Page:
Role of data analytics in small business success

Studies have shown that most of our daily actions are driven by repetition, while repetition builds habit. Meanwhile, a study by scientists at the University College London discovered that it takes, on average, 66 days for a new behavior to become automatic.

For managers used to traditional data processing methods, employing data analytics solutions may initially be uncomfortable, but the benefits outweigh the inconvenience. It can become part of a company’s daily routine with enough repetition.

Below are some of the roles of data analytics in the success of a business:

Finding and retaining customers

Over 70 percent of small businesses use data analytics to find new customers. Another 67 percent are using it to retain their existing customers.

Businesses, especially those with a digital presence, can track their prospective customers’ digital footprints, such as the products they check out on their e-commerce websites.

Data analytics can offer insights into these customers’ needs, preferences, and browsing behavior. This information can also help deploy an effective marketing strategy by targeting the demographic most likely to be interested in your product or service. This significantly reduces the acquisition cost and improves return on investment (ROI).

Identifying opportunities

Predictive and prescriptive analytics have the potential to help pinpoint opportunities to explore and also identify areas proactive steps can help improve revenue.

With machine learning (ML) and artificial intelligence (AI), data analytics now enhance companies with real-time reports of opportunities in their targeted markets even before competitors notice.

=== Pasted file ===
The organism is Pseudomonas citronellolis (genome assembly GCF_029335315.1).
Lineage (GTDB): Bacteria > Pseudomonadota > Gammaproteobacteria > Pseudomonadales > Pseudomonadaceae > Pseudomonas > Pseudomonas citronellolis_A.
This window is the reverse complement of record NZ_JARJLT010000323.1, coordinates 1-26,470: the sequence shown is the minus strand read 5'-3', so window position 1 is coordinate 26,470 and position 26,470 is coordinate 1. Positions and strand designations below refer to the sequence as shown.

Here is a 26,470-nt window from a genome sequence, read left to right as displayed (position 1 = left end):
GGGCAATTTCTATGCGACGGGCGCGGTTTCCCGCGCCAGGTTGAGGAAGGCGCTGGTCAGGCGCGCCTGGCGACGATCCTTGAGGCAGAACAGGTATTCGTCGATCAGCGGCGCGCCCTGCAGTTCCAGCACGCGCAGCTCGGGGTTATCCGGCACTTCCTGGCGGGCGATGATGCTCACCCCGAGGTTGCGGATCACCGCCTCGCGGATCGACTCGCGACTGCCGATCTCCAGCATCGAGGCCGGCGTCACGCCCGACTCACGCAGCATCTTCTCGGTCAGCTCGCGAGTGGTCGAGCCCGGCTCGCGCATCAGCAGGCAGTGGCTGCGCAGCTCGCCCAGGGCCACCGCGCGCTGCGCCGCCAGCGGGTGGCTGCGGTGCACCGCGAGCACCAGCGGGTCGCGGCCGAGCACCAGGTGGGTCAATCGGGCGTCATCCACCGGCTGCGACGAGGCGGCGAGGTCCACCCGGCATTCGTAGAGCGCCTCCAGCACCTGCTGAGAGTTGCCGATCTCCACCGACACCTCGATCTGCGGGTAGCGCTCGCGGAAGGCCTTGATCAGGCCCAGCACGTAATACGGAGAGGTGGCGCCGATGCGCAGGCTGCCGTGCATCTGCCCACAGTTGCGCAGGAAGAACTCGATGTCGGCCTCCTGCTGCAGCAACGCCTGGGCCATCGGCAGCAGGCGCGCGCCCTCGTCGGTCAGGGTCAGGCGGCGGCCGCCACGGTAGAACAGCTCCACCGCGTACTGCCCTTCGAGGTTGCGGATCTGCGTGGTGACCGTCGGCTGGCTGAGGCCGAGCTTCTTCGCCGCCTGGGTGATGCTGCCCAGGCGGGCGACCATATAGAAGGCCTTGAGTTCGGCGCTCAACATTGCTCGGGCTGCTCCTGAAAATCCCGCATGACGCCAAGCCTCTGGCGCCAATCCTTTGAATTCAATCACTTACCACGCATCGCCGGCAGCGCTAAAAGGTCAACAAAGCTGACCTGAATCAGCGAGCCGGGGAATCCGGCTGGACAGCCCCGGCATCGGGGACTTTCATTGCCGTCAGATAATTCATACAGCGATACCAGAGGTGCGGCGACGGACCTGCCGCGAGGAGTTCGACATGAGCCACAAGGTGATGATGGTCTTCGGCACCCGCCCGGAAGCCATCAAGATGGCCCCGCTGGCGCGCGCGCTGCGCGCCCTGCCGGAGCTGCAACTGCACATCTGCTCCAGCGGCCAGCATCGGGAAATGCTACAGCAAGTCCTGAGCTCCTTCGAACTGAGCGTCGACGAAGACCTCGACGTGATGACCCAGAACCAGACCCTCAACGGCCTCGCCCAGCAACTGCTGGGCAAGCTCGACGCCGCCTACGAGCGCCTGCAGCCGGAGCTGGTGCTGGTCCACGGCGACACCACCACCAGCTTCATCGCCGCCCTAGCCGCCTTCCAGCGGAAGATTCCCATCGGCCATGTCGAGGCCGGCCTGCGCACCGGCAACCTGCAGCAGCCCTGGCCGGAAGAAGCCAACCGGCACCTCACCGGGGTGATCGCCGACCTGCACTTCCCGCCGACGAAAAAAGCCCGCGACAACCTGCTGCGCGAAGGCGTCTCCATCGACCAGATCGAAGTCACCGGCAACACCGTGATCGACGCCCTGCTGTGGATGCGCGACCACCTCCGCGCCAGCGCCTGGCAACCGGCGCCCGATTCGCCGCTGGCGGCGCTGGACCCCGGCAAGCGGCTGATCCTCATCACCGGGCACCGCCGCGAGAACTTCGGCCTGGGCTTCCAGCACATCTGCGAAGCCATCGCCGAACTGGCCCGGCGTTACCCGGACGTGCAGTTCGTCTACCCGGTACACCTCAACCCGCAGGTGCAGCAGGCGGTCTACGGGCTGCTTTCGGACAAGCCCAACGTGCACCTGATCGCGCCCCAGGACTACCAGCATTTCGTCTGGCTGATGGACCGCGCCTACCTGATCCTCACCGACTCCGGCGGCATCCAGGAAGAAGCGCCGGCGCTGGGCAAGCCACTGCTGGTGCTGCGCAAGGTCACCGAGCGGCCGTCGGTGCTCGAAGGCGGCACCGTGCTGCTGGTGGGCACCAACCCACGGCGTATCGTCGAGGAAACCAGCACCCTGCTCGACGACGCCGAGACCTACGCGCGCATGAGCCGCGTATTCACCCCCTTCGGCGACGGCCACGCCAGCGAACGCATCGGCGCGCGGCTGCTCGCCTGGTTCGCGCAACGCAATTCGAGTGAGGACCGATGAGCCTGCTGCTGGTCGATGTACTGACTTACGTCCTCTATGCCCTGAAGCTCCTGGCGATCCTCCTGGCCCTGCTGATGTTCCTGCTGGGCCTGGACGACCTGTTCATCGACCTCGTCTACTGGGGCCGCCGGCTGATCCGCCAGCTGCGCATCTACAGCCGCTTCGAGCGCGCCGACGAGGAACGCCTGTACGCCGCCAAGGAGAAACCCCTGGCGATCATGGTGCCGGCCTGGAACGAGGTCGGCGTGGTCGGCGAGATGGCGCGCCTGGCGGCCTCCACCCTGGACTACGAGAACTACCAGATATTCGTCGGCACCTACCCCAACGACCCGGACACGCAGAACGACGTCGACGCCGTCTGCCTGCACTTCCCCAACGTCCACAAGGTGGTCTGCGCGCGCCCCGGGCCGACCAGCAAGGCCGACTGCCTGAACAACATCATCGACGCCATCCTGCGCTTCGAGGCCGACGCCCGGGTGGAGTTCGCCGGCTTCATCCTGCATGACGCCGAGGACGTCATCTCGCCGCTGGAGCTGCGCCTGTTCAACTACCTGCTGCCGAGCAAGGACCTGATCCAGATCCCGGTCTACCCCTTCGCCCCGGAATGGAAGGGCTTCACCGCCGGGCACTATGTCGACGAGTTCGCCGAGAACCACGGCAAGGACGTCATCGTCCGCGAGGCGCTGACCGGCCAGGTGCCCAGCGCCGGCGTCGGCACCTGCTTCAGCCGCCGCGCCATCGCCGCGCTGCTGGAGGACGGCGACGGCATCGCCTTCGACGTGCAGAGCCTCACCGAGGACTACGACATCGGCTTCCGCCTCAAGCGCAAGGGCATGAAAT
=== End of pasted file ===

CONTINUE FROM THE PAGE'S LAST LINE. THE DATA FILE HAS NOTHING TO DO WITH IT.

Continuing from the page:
Enhance decision-making capabilities

A company is only as good as its decision-makers. Unfortunately, many human decision-makers have shortfalls, such as judging every occurrence with experience even when the parameters differ.

Some managers hesitate to explore a new market opportunity solely because they are unfamiliar with its operation despite the firm’s competence and human resources. This is usually true of managers who are scared of deploying technology. They trust traditional methods better.

Insights from data analytics make it easier to diagnose a decision and predict all possible outcomes. Prescriptive data analyses can also help determine how to navigate an obstacle while exploring a new market.

Improve productivity

Advanced data analytics can help small business owners assess the effectiveness of their mode of operation, analyze the outcomes, and optimize the processes for improved productivity.

It can pinpoint areas that need improvement and educate employees about their work habits and activities.

Another edge data analytics have over typical productivity assessment is that it executes a continuous process. This means there will be constant recommendations for optimizing your company’s productivity.

Keep track of the competition

Business is a race. You are either the first or the underdog threatened with bankruptcy.

Competitors also come in different sizes, some with more budget than you and others with better strategy.

As a small business, you may not have the budget to hire top-ranking executives for specific roles. Still, with data analytics, you can get first-hand insights into what your competitors are doing right and areas you can outshine them.

Competitive data may include your competitor’s products, pricing, targeted market, and promotional strategies. All of these can be analyzed using data analytics tools to provide you with details of their strength and weaknesses.

Michael Zhou is a Senior VP of Business Intelligence Development and has assisted the Fortune 1000 company with expertise in the web as a whole, including ground-zero marketing efforts that benefit both consumer and vendor. He is also a contributor on Esprittoday.

Data stock image by Andrey_Popov/Shutterstock